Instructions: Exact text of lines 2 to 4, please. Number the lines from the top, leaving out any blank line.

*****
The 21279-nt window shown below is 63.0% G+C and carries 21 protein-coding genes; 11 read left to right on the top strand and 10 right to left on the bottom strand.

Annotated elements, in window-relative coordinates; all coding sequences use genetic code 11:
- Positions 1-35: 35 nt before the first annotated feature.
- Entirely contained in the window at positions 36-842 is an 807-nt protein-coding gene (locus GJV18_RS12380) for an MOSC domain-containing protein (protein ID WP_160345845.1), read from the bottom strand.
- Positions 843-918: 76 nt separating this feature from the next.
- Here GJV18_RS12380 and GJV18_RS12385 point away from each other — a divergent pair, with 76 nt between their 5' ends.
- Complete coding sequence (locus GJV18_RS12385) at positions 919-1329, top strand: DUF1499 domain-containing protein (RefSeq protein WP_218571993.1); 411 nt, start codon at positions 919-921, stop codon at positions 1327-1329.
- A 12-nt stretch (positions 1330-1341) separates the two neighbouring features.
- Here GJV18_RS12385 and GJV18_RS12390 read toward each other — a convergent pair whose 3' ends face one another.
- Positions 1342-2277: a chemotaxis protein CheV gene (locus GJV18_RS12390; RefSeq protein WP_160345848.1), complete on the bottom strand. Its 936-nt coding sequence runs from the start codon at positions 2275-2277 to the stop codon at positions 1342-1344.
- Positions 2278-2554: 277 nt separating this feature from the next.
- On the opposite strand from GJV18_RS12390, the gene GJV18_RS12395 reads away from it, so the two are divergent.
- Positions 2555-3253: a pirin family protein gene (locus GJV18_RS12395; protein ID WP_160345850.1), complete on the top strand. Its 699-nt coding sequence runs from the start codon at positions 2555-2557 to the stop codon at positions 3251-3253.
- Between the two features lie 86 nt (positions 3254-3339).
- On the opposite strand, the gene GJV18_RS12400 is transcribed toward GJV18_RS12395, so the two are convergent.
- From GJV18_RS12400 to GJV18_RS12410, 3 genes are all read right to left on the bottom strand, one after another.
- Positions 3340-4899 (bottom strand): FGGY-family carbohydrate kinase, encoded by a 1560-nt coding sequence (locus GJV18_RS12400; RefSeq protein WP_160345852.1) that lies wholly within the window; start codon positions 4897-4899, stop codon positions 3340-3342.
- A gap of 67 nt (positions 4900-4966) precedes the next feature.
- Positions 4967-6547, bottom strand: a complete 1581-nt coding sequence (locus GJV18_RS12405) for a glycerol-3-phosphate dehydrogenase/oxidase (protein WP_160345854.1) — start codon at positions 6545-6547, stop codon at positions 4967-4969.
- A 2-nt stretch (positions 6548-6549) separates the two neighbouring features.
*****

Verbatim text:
Annotated elements, in window-relative coordinates; all coding sequences use genetic code 11:
- Positions 1-35: 35 nt before the first annotated feature.
- Entirely contained in the window at positions 36-842 is an 807-nt protein-coding gene (locus GJV18_RS12380) for an MOSC domain-containing protein (protein ID WP_160345845.1), read from the bottom strand.